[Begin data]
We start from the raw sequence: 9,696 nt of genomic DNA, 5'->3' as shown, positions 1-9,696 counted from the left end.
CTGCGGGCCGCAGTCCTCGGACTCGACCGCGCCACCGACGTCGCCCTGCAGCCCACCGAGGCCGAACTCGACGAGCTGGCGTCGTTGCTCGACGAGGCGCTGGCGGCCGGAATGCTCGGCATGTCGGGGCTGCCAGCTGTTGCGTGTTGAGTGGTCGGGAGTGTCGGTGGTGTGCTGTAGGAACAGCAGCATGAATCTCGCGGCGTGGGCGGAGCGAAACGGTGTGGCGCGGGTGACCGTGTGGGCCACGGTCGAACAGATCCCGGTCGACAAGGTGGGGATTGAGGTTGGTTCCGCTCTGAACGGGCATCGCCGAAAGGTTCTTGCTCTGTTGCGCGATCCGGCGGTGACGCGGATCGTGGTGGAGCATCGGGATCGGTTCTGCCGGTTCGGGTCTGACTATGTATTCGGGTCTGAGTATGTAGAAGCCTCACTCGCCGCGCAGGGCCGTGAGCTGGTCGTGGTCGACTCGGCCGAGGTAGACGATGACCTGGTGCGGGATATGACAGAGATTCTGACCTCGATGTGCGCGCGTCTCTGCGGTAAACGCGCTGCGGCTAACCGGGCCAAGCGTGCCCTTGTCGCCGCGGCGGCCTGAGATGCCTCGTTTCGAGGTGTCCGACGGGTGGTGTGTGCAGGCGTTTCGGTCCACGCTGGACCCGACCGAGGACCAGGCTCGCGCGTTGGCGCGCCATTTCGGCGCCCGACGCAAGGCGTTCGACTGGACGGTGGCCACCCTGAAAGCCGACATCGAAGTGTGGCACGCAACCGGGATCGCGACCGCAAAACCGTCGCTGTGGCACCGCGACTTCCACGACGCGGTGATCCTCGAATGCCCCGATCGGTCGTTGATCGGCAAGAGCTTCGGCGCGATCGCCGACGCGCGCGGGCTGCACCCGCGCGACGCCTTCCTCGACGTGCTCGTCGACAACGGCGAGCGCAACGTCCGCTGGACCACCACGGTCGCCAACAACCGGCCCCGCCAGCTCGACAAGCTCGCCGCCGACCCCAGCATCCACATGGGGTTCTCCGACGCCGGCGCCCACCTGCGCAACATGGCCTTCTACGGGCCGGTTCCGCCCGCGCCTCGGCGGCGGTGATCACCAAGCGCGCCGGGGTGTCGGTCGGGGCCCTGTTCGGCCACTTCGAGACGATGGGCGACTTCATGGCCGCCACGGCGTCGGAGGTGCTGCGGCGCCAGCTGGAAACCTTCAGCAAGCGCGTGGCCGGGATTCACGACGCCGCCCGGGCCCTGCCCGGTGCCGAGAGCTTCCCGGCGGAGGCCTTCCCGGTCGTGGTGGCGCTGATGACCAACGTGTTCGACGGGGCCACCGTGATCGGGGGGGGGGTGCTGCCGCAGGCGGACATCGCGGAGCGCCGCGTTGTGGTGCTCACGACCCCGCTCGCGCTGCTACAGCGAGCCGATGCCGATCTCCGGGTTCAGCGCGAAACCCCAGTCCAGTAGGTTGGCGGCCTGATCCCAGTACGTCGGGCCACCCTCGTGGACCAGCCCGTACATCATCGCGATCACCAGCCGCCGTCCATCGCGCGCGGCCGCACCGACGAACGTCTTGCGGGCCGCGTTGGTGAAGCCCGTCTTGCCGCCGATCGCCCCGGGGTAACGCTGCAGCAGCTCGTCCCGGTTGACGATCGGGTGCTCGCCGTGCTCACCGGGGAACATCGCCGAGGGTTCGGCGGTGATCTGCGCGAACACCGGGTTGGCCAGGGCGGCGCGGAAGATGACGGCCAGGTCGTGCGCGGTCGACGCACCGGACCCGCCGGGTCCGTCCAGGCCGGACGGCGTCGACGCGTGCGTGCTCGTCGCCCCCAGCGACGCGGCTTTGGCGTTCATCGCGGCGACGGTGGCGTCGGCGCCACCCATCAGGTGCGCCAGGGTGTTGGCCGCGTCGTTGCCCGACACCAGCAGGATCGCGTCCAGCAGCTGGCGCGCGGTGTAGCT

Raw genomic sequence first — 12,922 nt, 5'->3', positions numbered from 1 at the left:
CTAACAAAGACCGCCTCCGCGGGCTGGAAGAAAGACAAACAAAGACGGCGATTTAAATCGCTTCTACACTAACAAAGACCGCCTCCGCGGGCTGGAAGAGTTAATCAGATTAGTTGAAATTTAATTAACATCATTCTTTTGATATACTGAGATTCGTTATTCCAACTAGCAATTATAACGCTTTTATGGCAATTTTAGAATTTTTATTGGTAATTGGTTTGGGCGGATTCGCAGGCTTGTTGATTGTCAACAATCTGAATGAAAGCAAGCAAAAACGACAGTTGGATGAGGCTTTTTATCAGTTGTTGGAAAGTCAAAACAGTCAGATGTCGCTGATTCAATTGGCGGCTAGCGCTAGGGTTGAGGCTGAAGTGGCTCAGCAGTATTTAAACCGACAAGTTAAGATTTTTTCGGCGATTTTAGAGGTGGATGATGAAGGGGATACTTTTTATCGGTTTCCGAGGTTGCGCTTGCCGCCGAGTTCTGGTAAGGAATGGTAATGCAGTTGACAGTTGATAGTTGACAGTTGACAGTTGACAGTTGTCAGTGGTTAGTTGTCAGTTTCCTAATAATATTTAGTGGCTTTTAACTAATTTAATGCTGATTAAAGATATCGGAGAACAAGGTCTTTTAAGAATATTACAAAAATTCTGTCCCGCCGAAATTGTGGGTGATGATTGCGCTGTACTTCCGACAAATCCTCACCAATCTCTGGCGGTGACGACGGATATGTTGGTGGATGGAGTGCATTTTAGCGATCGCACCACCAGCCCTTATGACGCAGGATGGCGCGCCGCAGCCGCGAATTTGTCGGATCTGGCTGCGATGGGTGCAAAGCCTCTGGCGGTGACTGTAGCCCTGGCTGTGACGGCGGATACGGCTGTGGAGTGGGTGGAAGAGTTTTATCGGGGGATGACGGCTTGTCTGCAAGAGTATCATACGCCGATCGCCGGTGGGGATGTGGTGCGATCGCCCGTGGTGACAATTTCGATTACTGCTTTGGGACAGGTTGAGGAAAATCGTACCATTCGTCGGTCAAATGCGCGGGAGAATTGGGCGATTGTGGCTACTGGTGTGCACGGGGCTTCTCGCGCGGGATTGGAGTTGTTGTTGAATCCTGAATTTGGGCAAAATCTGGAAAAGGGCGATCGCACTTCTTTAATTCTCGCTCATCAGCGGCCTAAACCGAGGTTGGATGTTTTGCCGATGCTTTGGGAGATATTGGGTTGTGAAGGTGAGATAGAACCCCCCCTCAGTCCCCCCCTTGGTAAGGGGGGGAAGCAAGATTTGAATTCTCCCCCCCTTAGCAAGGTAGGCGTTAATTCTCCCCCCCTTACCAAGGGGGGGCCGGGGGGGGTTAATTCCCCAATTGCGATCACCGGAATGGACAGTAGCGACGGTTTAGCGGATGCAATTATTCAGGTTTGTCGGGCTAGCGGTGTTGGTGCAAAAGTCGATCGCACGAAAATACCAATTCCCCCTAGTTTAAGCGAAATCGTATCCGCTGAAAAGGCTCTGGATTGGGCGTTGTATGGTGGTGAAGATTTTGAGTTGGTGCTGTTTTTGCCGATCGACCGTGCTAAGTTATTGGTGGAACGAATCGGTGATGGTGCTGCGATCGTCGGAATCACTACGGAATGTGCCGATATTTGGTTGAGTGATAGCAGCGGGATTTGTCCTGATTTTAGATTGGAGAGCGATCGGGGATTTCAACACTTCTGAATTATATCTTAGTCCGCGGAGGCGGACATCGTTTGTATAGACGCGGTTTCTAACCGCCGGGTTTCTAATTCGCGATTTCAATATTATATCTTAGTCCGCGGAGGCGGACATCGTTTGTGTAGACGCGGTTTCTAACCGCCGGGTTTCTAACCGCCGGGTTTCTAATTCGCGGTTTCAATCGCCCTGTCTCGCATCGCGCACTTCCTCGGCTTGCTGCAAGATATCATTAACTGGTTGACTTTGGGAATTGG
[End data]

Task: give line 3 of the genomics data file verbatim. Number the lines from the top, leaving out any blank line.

Raw genomic sequence first — 12,922 nt, 5'->3', positions numbered from 1 at the left: